In one embodiment of the invention, a latent thermally triggered curing agent is used which is relatively inactive or dormant at normal storage temperatures, yet which upon heating to an elevated temperature effects the desired curing of the adhesive composition. Latent curing agents are well-known in the art and include guanidines such as dicyandiamide ( a particularly preferred latent curing agent), amine-epoxy adducts, boron trihalide amine complexes, urea derivatives, phenol novolac resins, adipic dihydrazide, diallyl melamine, amine salts, modified imidazole compounds, and the like.
It may additionally be desirable to include relatively low molecular weight compounds containing two or more active hydrogen groups such as hydroxyl or primary or secondary amines in the adhesive composition. Without wishing to be bound by theory, such compounds may function as chain extenders and/or curing agents in the desired hardening of the adhesive composition upon heating. Such compounds will typically have molecular weights ranging from about 62 to about 200 and may contain, for example, a total of 2 to 5 reactive amino and/or hydroxyl groups. Particularly preferred amino groups are primary aromatic and primary and secondary aliphatic amino groups. It is preferred that the hydroxyl groups be primary aliphatic hydroxyl groups. The low molecular weight compound may, for example, contain at least one hydroxyl group and at least one amino group, or at least two hydroxyl groups and no amino groups (a preferred embodiment), or at least two amino groups and no hydroxyl resins. Although the remainder of the compound may be carbon and hydrogen, other atoms such as nitrogen atoms (as in a tertiary amine, for example) may also be present. Illustrative examples include, but are not limited to, dialkanol amines such as diamines (e.g., ethylenediamine), aminoalcohols (e.g., phenyldiethanol amine, 2-aminoethanol, 3-amino-1-propanol, 2-amino-1-butanol, 2-amino-2-hydroxymethyl-1,3-propanediol), glycols (e.g., ethylene glycol, diethylene glycol, neopentyl glycol, 1,4-butanediol, 1,6-hexanediol), polyalcohols (trimethylol propane, glycerol, pentaerythritol), aromatic diols, and the like.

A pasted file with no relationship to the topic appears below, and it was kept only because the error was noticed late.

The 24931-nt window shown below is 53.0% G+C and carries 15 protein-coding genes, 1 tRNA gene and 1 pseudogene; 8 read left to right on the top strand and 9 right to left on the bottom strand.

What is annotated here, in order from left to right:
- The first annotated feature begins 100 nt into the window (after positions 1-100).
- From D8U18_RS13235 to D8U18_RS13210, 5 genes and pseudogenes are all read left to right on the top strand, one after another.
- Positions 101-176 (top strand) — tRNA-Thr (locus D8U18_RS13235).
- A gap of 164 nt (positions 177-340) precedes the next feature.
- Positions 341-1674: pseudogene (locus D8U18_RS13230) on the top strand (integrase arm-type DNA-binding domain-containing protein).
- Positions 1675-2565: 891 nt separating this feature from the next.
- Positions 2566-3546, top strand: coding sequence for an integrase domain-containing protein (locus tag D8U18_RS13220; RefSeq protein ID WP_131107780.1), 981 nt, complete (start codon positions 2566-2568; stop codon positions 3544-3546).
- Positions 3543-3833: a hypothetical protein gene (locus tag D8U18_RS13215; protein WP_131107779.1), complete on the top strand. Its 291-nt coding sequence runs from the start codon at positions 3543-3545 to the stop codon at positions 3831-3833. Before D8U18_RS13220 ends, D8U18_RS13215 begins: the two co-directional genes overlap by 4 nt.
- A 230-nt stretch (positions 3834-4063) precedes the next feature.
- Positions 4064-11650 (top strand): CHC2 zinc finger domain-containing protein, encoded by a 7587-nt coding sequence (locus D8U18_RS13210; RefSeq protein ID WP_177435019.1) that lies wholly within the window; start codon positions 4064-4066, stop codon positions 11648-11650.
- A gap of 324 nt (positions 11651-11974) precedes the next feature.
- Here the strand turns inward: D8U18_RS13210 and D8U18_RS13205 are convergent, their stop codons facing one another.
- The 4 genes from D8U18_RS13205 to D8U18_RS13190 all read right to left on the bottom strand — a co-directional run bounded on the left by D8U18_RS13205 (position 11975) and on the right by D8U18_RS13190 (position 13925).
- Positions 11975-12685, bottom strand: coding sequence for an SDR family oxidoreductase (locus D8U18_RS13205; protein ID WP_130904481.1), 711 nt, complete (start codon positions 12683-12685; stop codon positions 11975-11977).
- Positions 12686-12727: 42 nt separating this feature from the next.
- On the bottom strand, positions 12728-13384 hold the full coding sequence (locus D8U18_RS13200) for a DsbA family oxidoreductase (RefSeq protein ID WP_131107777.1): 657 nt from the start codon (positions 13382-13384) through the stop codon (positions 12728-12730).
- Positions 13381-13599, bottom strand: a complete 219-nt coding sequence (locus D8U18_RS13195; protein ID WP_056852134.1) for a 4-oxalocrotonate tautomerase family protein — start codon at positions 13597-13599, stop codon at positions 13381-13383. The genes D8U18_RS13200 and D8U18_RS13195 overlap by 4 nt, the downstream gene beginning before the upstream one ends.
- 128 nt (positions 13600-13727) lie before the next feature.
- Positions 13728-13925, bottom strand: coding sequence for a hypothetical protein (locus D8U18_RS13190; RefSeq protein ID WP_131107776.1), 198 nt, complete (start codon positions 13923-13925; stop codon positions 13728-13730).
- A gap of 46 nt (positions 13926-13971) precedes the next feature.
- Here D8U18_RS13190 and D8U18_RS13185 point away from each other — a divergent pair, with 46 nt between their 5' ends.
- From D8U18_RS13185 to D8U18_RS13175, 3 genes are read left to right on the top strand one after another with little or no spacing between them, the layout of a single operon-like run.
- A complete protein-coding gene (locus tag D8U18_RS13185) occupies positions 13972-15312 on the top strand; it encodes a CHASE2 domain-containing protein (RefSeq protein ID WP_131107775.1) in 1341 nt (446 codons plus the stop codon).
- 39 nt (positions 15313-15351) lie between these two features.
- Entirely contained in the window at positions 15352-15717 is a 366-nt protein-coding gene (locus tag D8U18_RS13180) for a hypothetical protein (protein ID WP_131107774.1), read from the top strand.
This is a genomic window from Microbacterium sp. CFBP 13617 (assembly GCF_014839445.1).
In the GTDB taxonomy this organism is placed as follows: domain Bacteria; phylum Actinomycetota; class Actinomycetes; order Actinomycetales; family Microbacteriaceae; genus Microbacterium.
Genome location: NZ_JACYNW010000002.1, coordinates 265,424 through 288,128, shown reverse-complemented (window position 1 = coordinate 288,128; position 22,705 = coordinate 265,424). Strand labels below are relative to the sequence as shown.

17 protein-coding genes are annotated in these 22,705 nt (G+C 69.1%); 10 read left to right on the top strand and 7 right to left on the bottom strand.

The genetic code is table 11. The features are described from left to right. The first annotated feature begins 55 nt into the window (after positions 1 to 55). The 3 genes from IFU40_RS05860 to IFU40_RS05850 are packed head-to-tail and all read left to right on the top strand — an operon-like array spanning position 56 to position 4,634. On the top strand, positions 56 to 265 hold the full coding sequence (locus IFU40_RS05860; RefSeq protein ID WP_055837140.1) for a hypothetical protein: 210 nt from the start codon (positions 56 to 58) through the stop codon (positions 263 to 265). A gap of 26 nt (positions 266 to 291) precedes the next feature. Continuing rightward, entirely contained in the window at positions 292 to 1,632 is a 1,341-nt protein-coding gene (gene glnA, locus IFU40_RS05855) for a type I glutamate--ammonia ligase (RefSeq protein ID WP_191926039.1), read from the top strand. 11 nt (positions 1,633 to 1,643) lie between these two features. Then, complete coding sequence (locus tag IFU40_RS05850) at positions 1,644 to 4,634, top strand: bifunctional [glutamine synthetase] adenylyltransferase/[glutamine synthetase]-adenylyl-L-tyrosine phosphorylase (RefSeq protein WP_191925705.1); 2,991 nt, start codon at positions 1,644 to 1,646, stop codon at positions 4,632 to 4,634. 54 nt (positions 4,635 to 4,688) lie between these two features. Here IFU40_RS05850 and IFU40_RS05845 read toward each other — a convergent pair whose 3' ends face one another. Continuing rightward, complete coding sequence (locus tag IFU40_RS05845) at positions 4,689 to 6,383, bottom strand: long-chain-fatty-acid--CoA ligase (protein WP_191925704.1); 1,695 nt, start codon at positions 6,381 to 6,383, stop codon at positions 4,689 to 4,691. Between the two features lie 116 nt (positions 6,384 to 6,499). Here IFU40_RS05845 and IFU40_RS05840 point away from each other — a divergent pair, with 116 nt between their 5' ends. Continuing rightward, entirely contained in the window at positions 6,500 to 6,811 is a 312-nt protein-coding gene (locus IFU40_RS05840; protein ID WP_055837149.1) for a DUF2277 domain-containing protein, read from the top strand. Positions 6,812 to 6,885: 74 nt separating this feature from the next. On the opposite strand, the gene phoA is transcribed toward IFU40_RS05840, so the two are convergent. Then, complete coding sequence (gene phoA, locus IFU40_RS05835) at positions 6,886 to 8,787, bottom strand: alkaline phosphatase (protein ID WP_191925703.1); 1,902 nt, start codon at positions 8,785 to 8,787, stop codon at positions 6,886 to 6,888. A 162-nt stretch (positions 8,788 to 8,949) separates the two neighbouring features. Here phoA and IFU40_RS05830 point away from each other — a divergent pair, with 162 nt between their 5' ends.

Other components of the adhesive composition may include fillers (including fillers such as silica which are capable of acting as thixotropic agents), colorants, reactive diluents, coupling agents (e.g., glycidyl trimethyl silane), other resins and polymers (e.g., phenolic resin, rubber), plasticizers, tackifiers, and the like.